OP, you need to get help for yourself, and for your friend. You can call 911, and your excuses are not cutting it. If he does succeed in killing himself you will feel terrible. If he is committed, the visit question will be moot. If he is just manipulating you, calling his bluff would be the best thing to do for both of you. I do think calling his mother would be a good idea too.

I am not sure if anyone has really directly pointed this out to you, but stringing someone along is really cruel. I know you are worried about the consequences, but this relationship is seriously a mess. You are prolonging his agony by not being up front with him. Clearly he knows something is up, or he wouldn't be making threats.
posted by annsunny at 1:19 PM on December 21, 2010


What's the payoff? There must be something you're getting out of this relationship, since you are so resistant to ending it. People do what they want to do. They make choices. You're making a choice by not cutting him off and not calling 911. So does part of you enjoy the drama? Are you trying to avoid guilt feelings that you're afraid might be intolerable? Maybe if you can identify and clearly define how this relationship is benefitting you, you'll have an easier time deciding if it's worth it to you.
posted by Rula Lenska at 3:02 PM on December 21, 2010


How Not to Commit Suicide. Great article. Read it. Send him the link.

If a person threatens suicide, the best thing to do is call the authorities. Otherwise, the person may end up using the threat of suicide as a way to manipulate others, which is at least partly what this person is doing. A threat of suicide is a serious thing. Do the person a favor and treat it as a Big Deal that requires immediate action. The immediate action requires psychiatric care.

You clearly do not have the skills, setting or desire to care for someone who is suicidal, and it is not a good idea to accept the responsibility of having a suicidal person visit you. Say this: "Your talk of suicide is frightening, and my family and I are not willing to accept the responsibility of having you visit until you are in better health. It's very important that you get the care you need. I can't provide that care." Keep saying it. It has the benefit of being honest.
posted by theora55 at 3:12 PM on December 21, 2010 [3 favorites]


From the OP:
I'm calling his mom tonight. He's out at a football game with his dad, so I have a good window.

If I responded to all of your thoughtful replies it'd be two pages long, so I'll spare you, though I'll do another follow-up later about what happened. Right now I should start preparing to call her.

It seems to be unanimous that I should give it to him straight, right now. But just because it would be unhealthy and avoidant to make up an excuse doesn't mean I shouldn't still do it purely moral grounds. Things like "his life does not depend on the words you say" sound like platitudes to me. Just because my counseling doesn't do anything to make his life better in general doesn't mean I don't need to be very careful what I say in a situation like this.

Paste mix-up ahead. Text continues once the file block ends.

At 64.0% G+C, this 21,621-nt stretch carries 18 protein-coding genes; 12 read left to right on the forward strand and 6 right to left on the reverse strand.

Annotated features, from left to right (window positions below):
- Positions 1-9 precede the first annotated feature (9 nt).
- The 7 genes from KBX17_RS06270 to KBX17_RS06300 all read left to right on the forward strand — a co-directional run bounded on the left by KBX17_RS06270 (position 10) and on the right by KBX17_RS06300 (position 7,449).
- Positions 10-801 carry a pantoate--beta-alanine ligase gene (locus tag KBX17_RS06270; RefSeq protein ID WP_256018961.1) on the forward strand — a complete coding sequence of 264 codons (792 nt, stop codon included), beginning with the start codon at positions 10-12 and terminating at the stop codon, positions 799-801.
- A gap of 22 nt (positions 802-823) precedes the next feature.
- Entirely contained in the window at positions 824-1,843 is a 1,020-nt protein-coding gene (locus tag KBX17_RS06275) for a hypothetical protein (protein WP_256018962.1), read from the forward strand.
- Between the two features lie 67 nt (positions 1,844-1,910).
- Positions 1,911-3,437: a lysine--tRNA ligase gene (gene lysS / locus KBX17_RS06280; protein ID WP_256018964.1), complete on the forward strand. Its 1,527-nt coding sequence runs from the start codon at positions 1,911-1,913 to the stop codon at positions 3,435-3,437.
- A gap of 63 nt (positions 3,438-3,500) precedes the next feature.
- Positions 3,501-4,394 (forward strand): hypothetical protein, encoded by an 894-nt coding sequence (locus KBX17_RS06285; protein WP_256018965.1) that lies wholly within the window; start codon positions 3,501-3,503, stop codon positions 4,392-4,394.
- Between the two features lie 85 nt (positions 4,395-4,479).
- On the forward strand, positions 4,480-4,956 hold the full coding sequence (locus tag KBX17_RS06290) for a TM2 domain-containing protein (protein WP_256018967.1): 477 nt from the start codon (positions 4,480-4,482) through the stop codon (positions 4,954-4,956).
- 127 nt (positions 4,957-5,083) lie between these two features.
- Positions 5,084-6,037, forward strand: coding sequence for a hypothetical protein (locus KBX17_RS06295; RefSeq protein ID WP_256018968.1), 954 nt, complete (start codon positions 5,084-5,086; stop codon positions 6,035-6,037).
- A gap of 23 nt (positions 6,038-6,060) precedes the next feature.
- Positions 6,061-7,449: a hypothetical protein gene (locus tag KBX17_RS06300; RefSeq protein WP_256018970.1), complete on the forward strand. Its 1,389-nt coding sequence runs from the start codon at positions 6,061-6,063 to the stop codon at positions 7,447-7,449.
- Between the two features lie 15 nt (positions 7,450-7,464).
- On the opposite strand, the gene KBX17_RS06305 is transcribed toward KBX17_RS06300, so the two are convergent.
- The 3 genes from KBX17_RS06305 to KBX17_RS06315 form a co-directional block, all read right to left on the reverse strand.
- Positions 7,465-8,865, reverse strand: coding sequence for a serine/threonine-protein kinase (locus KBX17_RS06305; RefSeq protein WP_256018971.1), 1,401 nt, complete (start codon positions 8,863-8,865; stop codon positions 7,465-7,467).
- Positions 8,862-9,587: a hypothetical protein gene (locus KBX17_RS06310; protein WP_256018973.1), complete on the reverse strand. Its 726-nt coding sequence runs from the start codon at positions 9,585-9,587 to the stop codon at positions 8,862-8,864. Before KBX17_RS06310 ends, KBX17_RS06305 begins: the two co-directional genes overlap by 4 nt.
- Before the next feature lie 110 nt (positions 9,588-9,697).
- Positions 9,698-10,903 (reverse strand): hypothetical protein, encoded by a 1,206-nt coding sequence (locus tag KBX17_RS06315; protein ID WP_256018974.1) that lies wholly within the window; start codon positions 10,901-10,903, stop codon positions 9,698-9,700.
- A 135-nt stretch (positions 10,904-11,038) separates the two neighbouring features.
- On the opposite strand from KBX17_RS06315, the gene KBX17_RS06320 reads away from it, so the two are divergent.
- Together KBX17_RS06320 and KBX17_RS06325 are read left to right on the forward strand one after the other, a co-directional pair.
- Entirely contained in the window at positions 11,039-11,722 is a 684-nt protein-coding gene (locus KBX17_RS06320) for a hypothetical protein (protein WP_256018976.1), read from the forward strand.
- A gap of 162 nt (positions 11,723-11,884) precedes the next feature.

I know him well. If I gave him some irrefutable reason--an illness in the family, say--he'd be plenty upset, but less likely to do anything immediately. If he feels extremely enraged and bitter at me for lying and "betraying" him, on the other hand, the chance is much greater that he'll sweet talk the cops, or talk his way out of the mental ward, and make an attempt as soon as possible. As codependent as I am, it's not like he has me in a trance. I am making a calculation here.

These more recent posts feel a little surreal to me. It seems to me that common sense is on my side--common sense about emergency mental health care. If you can minimize suicide triggers while trying to get somebody help, you damn well probably should. Heartfelt revelations can wait. The fact that it amounts to coddling him even more seems dwarfed by even a small chance (and it may not be so small) that it would help prevent an attempt in the immediate future. 8-10% of all people with BPD eventually commit suicide.

Moreover, his hyperreactive mom tends to think of me as a bad influence (not for any of the reasons we've talked about here; it's just a personality clash). Like every other minor thing she doesn't like about him, she's been known to berate him at length about it, without regard to his state of mind. If she finds out I've been stringing him along for no reason she'd flip out on him at length at the nearest possible opportunity, which he obviously doesn't need.

My biggest concern is that if I let him off easy with an excuse that elicits pity rather than anger, his reaction may be so much milder that it's harder to get him committed.

At any rate, I'm going to weigh everything some more and call his mom in about an hour. I welcome any thoughts, and I'll check in before I call if this goes up before then.
posted by jessamyn at 6:38 PM on December 21, 2010


I'm glad you're contacting his mother, but with all due respect, I think you're still missing the point in an effort to be a hero. Your common sense about emergency mental health care is misguided and misplaced. I say this as someone who has both personal and proxy experience with suicide and suicidal ideation, and while I understand and applaud your desire to help, you are just not getting past some thing that I think will be mutually beneficial to both you and your ailing friend when you finally reframe what's going on here.